The U.S. economy maintained a moderate pace of growth in the fourth quarter, and again fell short of attaining the Trump administration’s coveted but elusive 3% annual growth target because of slumping business investment amid damaging trade tensions.
The Commerce Department’s snapshot of gross domestic product on Thursday will show the Federal Reserve’s three interest rate cuts in 2019 helped to keep the longest expansion in history, now in its 11th year, on track and avert a downturn.
Growth is, however, slowing as the stimulus fades from the White House and Republicans’ huge tax reductions in 2018, a package President Donald Trump had predicted would lift growth persistently above 3%. So far it has fallen short of that goal.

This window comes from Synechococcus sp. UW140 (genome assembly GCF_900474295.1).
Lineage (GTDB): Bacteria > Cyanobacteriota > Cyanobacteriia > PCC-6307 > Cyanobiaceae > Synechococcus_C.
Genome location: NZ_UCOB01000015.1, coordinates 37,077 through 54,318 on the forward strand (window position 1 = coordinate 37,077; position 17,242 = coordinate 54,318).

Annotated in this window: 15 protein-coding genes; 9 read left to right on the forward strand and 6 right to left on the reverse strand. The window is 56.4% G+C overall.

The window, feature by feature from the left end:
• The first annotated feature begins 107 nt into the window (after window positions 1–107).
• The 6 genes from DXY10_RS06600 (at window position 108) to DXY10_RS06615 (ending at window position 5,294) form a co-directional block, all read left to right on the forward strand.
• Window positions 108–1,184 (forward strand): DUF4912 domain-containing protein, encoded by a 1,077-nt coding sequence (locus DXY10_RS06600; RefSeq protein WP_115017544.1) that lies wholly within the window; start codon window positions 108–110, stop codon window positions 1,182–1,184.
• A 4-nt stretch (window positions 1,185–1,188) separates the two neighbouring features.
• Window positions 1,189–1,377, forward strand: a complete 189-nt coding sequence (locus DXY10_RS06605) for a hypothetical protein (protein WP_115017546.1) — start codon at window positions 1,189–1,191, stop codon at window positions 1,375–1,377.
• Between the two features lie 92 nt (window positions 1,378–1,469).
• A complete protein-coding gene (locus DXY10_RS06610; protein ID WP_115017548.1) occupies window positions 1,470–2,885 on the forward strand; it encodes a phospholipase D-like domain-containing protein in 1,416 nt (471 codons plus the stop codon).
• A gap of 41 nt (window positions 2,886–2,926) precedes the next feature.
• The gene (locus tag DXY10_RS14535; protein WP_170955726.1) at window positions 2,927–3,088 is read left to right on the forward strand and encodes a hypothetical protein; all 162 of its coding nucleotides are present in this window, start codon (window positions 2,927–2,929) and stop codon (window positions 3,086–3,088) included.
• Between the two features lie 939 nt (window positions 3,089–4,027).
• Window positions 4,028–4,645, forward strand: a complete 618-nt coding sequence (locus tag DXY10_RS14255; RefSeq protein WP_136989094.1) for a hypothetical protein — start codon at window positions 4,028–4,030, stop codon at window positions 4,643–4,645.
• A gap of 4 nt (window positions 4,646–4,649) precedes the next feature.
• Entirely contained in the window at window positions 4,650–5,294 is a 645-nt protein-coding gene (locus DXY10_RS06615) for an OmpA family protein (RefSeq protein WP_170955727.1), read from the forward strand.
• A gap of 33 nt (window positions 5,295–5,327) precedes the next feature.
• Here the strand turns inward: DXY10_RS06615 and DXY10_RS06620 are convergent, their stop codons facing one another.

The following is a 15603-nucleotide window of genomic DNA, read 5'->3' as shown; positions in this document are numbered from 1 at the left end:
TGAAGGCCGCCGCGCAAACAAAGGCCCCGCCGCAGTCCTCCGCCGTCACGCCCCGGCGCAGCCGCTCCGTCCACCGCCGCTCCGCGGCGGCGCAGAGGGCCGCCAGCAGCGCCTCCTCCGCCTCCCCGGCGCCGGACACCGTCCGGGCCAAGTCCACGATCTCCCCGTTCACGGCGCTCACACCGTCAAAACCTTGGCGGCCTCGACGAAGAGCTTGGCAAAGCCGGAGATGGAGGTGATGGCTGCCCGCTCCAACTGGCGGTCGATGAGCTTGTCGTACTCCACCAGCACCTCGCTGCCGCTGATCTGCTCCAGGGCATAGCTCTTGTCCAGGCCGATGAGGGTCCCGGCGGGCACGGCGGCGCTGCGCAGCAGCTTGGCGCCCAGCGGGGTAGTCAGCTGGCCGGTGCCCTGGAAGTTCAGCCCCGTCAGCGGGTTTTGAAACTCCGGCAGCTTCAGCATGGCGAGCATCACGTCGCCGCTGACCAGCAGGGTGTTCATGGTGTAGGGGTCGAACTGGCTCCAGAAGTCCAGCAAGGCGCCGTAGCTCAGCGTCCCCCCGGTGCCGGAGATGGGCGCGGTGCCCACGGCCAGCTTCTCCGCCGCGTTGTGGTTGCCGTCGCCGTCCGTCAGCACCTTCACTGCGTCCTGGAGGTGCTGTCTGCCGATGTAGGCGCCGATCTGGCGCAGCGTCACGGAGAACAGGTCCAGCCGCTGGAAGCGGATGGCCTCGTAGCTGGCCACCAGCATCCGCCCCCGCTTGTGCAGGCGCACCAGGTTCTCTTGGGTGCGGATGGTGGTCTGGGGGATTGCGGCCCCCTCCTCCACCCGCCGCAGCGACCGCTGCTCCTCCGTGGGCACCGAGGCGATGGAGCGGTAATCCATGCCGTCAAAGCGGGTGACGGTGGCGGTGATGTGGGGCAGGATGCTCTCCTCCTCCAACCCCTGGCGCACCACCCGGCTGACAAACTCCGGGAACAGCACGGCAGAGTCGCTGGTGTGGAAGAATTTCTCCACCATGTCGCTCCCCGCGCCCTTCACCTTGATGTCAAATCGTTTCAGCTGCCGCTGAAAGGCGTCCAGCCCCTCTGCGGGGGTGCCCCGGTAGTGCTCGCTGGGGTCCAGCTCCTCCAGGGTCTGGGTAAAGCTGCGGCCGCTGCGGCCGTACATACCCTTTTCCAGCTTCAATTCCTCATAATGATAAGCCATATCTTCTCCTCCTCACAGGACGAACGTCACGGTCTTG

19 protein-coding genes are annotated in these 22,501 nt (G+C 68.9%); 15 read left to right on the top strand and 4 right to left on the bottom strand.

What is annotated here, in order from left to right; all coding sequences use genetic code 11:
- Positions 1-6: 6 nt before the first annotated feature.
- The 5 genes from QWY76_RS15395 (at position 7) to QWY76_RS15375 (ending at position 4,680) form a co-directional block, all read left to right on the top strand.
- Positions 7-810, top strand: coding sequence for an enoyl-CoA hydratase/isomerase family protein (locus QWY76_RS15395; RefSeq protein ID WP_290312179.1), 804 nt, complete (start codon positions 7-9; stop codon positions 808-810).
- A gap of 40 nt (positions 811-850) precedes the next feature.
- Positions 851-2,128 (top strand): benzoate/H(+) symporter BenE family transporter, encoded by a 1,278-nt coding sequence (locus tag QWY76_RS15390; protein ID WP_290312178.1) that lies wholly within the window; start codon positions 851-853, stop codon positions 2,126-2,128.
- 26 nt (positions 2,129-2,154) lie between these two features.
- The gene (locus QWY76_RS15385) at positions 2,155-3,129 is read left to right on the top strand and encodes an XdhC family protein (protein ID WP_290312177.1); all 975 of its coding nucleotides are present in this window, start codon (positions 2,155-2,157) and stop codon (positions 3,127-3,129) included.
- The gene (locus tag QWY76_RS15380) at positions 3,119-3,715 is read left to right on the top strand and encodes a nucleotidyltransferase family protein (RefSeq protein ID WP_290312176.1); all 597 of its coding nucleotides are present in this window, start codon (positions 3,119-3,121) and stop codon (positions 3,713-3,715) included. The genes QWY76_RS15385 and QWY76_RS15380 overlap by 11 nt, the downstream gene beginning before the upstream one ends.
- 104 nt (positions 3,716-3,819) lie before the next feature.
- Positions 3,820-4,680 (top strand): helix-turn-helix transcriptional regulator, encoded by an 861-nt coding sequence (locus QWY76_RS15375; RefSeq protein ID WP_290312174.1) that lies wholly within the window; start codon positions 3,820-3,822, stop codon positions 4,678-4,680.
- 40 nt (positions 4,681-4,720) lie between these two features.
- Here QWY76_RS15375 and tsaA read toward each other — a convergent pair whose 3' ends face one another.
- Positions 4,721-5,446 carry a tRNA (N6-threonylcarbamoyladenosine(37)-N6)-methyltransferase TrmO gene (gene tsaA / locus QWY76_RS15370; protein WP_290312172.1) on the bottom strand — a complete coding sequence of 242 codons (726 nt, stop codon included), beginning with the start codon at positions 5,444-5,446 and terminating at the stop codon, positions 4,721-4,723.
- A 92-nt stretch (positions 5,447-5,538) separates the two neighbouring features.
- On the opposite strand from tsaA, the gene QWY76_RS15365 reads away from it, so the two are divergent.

"The economy now has hit 3 percent. Nobody thought we'd be anywhere close. I think we can go to 4, 5, and maybe even 6 percent." – Donald Trump, Dec. 16, 2017
The Commerce Department announced today that GDP growth slowed to 2.1% in the fourth quarter.pic.twitter.com/C36HiPT9Tb
— Keith Boykin (@keithboykin) January 30, 2020
U.S. economy grew 2.3 percent in 2019, the slowest of Trump’s presidency, held back by trade fears and global slow… https://t.co/2N8MBXdKmF
— Jim Acosta (@Acosta) January 30, 2020